The Discarded Wife

The story of Hagar is one that is hard for us to understand in our culture today; she certainly was a victim of circumstances. As Sarah's maid servant, or slave, she did not have a say in the circumstances of her life--even when it involved bearing children for her mistress!

Abram named his son, whom Hagar bore, Ishmael.
Genesis 16:15

Therefore she [Sarah] said to Abraham, "Cast out this bondwoman and her son; for the son of this bondwoman shall not be heir with my son, namely with Isaac."
Genesis 21:10

So Abraham rose early in the morning, and took bread and a skin of his mother, and sent her away. Then she departed and wandered in the Wilderness of Beersheba.
Genesis 21:14, New King James Version

God had long promised to Abraham that He would bless him with seed as the stars in heaven and the sand upon the seashore. As he and Sarah grew older, it became obvious that this seed was not going to come through Sarah. At least, that was Sarah's assessment of the situation. After thinking through the dilema, she developed an alternate solution. Sarah would use her maid servant; if she gave her to Abraham to be impregnated by him, the child would really belong to Sarah. Therefore Abraham would have descendants through Abraham and Sarah, via her "proxy".

Ishmael, as the son of Sarah's maid servant and Abraham, was never considered Sarah's son by God. His promise was to Abraham and Sarah. After Sarah was past child-bearing age, God miraculously fulfilled his promise to Abraham when Sarah gave birth to Isaac.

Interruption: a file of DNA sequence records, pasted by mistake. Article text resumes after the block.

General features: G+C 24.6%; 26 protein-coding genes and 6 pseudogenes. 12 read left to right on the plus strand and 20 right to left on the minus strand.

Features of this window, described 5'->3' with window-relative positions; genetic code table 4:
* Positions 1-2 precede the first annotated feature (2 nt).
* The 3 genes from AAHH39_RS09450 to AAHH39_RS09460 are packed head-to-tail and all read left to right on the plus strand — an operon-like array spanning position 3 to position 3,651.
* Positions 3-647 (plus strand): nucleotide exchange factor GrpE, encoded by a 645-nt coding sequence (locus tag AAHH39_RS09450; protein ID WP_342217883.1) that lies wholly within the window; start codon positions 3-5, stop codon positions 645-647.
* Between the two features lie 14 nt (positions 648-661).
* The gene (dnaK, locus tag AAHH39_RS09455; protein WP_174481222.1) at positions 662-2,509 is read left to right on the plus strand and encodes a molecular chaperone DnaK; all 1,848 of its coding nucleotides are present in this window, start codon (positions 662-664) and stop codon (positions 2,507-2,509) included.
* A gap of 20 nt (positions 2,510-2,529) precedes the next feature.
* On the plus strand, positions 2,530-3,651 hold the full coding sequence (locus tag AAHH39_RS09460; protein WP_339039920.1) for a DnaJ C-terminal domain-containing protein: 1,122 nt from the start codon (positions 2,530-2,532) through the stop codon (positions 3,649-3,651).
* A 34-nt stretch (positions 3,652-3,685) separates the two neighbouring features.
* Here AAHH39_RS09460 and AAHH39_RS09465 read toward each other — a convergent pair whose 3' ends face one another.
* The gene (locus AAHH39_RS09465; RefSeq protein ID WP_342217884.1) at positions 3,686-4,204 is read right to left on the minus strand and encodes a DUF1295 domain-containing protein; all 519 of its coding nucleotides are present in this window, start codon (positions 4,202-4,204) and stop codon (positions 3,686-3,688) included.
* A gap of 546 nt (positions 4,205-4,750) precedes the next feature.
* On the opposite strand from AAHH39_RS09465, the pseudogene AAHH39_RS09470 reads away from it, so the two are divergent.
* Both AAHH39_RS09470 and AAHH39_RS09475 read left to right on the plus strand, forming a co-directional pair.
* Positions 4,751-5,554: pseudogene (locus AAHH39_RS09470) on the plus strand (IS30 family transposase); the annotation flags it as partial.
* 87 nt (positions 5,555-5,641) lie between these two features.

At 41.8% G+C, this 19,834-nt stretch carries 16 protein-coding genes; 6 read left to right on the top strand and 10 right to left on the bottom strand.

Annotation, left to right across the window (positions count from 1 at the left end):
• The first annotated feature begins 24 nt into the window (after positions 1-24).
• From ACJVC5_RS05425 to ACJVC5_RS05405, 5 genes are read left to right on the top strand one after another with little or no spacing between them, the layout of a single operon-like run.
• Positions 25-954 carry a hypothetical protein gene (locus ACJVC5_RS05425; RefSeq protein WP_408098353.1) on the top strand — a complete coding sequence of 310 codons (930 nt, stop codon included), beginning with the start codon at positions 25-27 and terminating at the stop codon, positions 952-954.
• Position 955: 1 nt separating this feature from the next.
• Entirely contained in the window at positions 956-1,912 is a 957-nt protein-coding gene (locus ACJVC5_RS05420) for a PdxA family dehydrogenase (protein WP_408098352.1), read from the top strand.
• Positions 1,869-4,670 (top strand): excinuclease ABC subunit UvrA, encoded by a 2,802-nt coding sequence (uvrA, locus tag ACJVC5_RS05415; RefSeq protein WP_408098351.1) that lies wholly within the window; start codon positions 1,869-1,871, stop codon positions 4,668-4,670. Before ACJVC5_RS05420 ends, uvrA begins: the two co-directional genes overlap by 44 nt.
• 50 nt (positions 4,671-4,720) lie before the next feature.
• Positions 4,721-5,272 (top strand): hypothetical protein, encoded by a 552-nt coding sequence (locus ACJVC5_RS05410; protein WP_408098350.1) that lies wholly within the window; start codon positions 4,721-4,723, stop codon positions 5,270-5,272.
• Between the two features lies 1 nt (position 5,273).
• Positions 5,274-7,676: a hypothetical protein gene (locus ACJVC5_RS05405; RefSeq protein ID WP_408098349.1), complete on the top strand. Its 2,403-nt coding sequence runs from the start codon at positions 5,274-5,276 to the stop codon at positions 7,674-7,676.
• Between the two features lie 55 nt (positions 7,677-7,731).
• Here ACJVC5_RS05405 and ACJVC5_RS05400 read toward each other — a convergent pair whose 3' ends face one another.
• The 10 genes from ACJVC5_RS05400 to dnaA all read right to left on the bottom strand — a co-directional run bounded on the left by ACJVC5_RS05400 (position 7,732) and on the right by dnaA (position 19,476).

From this point on, Ishmael became an antagonist of Isaac. When Isaac reached the age of 13, Sarah could no longer tolerate the situation and demanded that her maid servant and Ishmael be sent away. After consulting God, Abraham discovered that this came about by the intentions of God and that God would protect Ishmael and make a nation out of him as well.

In Genesis 41:14 we read that Ishmael and his mother were given supplies and sent away. At this point, let's step back a little and think about Hagar. None of this had come about by her will; as a slave she was acting upon commands imposed upon her. Now she finds herself cast away: she became the discarded wife. She and Ishmael are sent away to wander in the desert; left to die. If one would have cause to be bitter about life, this would certainly be it. God, however, appeared to her in the desert and assured her of His protection and of his plans for Ishmael. From this point on, we are no longer told anything about Hagar's life. We do know from history that God did, indeed, fulfill all of His promises. The Arab nations are direct descendants from Ishmael.

Do you wonder at the constant strife between the nation of Israel and the Arab nations? Do you really think the strife is due to oil or money? Why do they still fight over a small portion of land, each claiming rightful ownership? Today, we have learned the root of that strife; the contention between Sarah and her mistress and between Isaac and Ishmael continues to this day, and always will until the Lord returns.

God sends us many difficult situations, but rarely as difficult as Hagar's. Even so, His grace was there for her; His protection was upon her.

It is good for us to step back occasionaly and realize that we are all a part of a bigger picture. God has a plan for this world, and He will bring it to pass. From Biblical history we discover that He often used simple or lowly people such as in this lowly maid servant. Do not underestimate your own importance in God's plan; no one is ever too small for God to use. Everything that happens in your life is ordained by God and is a part of His greater plan for this earth.

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Hagar - The Discarded Wife

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